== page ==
The music industry on Friday announced a major victory in its fight to get a new type of copyright royalty for songs recorded before 1972. Satellite radio service SiriusXM (SIRI) will pay $210 million to resolve a legal dispute with major record companies and independent labels across the country, according to the Recording Industry Association of America.
The settlement is important because it will give extra leverage to the record industry as it seeks to force other digital music services – from Spotify to Pandora (P) to Apple to YouTube – to pay the new royalties too, potentially increasing the cost of music for consumers. Right now, all of these companies are facing legal pressure from the record industry, as well as class action suits from musicians.
The claims for pre-1972 payments are based on a controversial legal theory. That theory holds that, even though copyright law is federal, the digital music companies must pay for performing the pre-1972 recordings (which are not covered by federal law) under a patchwork of state laws; scholars have challenged this premise.
Critics, including me, have pointed out that giving into the music industry over the pre-1972 recordings amounts to paying new money for old rope. Copyright is supposed to act as an incentive for artists to produce, and handing out a retroactive payment for 50 year old songs is unlikely to spur creativity among younger musicians. And, in any event, songwriters (as opposed to performers) are paid when a digital music service plays a pre-1972 recording.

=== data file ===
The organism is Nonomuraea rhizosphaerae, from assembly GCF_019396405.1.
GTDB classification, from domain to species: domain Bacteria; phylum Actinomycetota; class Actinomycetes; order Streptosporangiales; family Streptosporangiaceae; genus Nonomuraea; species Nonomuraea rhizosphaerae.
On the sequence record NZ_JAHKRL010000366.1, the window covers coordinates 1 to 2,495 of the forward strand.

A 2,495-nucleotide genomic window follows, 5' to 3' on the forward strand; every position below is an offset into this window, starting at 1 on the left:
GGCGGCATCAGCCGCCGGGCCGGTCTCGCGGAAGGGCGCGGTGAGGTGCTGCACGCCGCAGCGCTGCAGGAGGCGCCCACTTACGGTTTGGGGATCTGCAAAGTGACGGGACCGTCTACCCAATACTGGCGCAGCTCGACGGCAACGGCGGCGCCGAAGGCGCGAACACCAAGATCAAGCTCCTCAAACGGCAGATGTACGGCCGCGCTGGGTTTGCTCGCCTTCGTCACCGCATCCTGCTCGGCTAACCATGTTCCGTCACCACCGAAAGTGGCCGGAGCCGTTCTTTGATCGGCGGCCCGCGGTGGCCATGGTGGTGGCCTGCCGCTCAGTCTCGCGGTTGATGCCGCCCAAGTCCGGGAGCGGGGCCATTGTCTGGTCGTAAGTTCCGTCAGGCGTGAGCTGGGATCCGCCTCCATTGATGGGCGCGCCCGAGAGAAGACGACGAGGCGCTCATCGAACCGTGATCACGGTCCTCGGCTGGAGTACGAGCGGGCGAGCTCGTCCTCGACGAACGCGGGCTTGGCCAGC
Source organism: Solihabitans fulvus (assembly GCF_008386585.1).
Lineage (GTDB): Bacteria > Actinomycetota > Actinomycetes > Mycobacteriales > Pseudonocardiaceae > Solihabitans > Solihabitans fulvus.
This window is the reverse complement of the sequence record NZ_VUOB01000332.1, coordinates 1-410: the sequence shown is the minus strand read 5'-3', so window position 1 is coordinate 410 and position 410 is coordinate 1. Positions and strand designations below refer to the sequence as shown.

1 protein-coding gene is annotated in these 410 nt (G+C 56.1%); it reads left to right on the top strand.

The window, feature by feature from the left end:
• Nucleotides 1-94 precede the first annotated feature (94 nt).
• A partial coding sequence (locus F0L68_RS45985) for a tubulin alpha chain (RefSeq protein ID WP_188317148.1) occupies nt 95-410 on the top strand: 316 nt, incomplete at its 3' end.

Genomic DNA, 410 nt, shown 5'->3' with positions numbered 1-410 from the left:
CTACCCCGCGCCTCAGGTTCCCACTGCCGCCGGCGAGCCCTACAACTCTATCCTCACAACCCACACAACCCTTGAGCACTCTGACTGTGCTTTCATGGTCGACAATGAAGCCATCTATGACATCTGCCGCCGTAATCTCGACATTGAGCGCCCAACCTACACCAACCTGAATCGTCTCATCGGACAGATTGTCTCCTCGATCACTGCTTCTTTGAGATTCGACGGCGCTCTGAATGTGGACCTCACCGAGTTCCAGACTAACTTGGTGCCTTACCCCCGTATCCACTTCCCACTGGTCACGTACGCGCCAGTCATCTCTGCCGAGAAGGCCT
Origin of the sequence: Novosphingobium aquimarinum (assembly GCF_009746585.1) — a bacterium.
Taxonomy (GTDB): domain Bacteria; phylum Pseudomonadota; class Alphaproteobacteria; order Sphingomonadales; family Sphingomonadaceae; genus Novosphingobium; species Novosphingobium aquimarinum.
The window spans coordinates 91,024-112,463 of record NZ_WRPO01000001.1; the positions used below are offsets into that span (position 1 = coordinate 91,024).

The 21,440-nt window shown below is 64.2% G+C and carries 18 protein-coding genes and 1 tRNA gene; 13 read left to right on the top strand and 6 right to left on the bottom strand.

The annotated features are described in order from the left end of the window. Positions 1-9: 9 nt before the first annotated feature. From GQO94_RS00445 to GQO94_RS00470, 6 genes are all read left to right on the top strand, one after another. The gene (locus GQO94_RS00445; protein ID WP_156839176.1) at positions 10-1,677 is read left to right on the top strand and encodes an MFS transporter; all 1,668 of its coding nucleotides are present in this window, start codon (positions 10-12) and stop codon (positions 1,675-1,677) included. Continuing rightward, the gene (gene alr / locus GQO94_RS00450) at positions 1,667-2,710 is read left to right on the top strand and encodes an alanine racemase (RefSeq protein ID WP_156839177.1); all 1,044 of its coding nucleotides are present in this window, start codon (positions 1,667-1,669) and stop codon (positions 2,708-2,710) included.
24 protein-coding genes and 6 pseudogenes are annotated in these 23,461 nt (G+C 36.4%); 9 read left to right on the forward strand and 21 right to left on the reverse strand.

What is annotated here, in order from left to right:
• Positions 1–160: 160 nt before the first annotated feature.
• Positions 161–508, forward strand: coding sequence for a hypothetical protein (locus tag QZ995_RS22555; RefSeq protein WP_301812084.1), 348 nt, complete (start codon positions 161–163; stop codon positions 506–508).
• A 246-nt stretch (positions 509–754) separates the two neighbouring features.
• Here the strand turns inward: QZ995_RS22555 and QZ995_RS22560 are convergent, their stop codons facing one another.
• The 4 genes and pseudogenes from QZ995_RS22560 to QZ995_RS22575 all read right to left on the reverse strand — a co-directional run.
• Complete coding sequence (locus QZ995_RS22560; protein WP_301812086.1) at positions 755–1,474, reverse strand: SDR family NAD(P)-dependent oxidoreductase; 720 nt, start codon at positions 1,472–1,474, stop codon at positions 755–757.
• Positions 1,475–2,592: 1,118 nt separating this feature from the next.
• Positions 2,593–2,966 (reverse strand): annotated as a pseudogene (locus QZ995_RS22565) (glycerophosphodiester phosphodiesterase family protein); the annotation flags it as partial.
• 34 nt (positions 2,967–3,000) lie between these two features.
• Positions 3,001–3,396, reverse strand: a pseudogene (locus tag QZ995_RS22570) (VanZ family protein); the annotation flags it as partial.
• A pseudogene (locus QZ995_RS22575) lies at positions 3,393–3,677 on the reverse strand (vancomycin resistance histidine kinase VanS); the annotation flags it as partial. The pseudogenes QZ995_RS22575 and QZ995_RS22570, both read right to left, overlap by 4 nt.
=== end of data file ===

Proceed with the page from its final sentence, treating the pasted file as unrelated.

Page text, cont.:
The issue is currently before the courts, including class action cases against Pandora, Apple and others. So far, judges in California and New York have sided with the record labels, though the cases are up for appeal. Meanwhile, a court in Florida this week ruled that SiriusXM should not have to pay.
It’s unclear how settlement announced on Friday would be affected if courts ultimately rule that state law does not cover the pre-1972 recordings. SiriusXM did not immediately respond to a request for comment.
The dispute is also a topic in Washington where the music industry has been lobbying Congress to expand the scope of the sound recording royalties.